Barcelona and its metropolitan area show improvements in the selective collection of waste and electricity consumption, but recent years have shown a stagnation of these positive data, which move the metropolis away from the sustainability goals set by the EU in 2030 and in 2050.
These data are part of the results of the report presented this Thursday by the Fundació Catalunya Europa "Climate change in the metropolitan area of Barcelona: towards a more sustainable and resilient urban model", carried out within the framework of the Re-City project , which has the support of the AMB, the Department of Territory and Sustainability of the Generalitat de Catalunya and Barcelona City Council. The study analyzes how climate change affects the metropolitan area of Barcelona and what is the state of adaptation and mitigation in relation to the climate emergency that is currently affecting us.
Gina Abelló, coordinator of Re-City and co-author of the study, explained how the data show that, in a context of global warming, we still cannot speak of an upward trend of tropical nights, warm days and higher average temperatures, but on the other hand, there has been an increase in the frequency of heat waves, which have gone from being a one-off phenomenon to being an annual phenomenon since 2015.
On the other hand, although the metropolitan population is growing, the use of resources is declining, both in the consumption of electricity and in the production of waste per capita. For example, the selective collection of waste has gone from 13% in 2000 to the current 36%, a good trend, despite having stagnated since the 2010s.
These indicators, however, are not homogeneous in the whole territory; the neighborhoods and towns with the highest incomes within the metropolitan area, present higher data on water consumption, electricity and use of private transport. This is what Isabelle Anguelovski, director of the Barcelona Laboratory for Urban Environmental Justice and Sustainability, has called “green privilege”, in other words, those who pollute the most are the ones who suffer the least from the effects of phenomena such as heat waves. in neighborhoods and towns with more presence of green areas. Anguelovski and Antonio Turiel, researcher at the Institute of Marine Sciences of the CSIC, have led a colloquium, moderated by the professor and advisor of the climate change program, Lorenzo Chelleri, where they have referred to the importance of not leaving anyone back when it comes to taking action to combat the climate emergency. "Some limitations, such as the ban on the entry of the most polluting cars in Barcelona, ??are being interpreted as harming people with low incomes. The gradation of policies is very complex, but more pedagogy should be possible, "said Turiel.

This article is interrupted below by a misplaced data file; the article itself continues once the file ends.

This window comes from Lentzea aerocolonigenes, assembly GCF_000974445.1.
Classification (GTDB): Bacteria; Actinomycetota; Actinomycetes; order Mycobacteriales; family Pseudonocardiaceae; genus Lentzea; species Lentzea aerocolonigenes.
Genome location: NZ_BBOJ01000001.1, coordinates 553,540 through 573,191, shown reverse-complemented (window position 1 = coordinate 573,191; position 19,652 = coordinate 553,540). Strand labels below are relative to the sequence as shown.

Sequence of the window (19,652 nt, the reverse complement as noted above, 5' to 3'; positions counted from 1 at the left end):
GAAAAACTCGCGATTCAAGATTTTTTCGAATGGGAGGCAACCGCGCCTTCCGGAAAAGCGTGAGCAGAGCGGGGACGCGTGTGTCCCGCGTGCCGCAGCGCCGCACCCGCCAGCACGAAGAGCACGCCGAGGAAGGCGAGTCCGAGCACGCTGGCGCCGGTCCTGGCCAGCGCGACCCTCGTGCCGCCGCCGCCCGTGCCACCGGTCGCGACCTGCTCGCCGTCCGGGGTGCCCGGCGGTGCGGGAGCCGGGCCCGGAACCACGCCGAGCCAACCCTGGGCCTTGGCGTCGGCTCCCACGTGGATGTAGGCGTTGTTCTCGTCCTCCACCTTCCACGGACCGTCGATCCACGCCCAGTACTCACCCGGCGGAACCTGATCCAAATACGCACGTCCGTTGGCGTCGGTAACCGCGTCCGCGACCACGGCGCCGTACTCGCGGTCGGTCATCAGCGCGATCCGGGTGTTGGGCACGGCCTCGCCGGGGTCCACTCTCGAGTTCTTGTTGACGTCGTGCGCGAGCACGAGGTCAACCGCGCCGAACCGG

Inequality, then, is no stranger to the climate emergency. To deal with the climate emergency, without forgetting the most disadvantaged population, Anguelovski and Turiel pointed to two strategies, relocation and decentralization, that is, relocating to consume and work closer to where we live and decentralizing to contribute to improve the distribution of opportunities in cities and neighborhoods. Turiel also warned that economic growth is unsustainable in the long run: “There is still no value in saying that we cannot maintain permanent economic growth. What is needed is to ensure that this decrease does not lead to an increase in unemployment and poverty ", said this researcher and disseminator.
Ana Romero, Head of the Sustainability and Education Services of the AMB, also pointed out the importance of collaboration between the public and private sectors in order to move forward with renewable energies. Romero is also committed to strengthening metropolitan governance in order to improve the joint action of the local world. "Almost all AMB councils have an adaptation plan, but with different objectives," said the Head of Sustainability and Education Services.
To read the report, click here.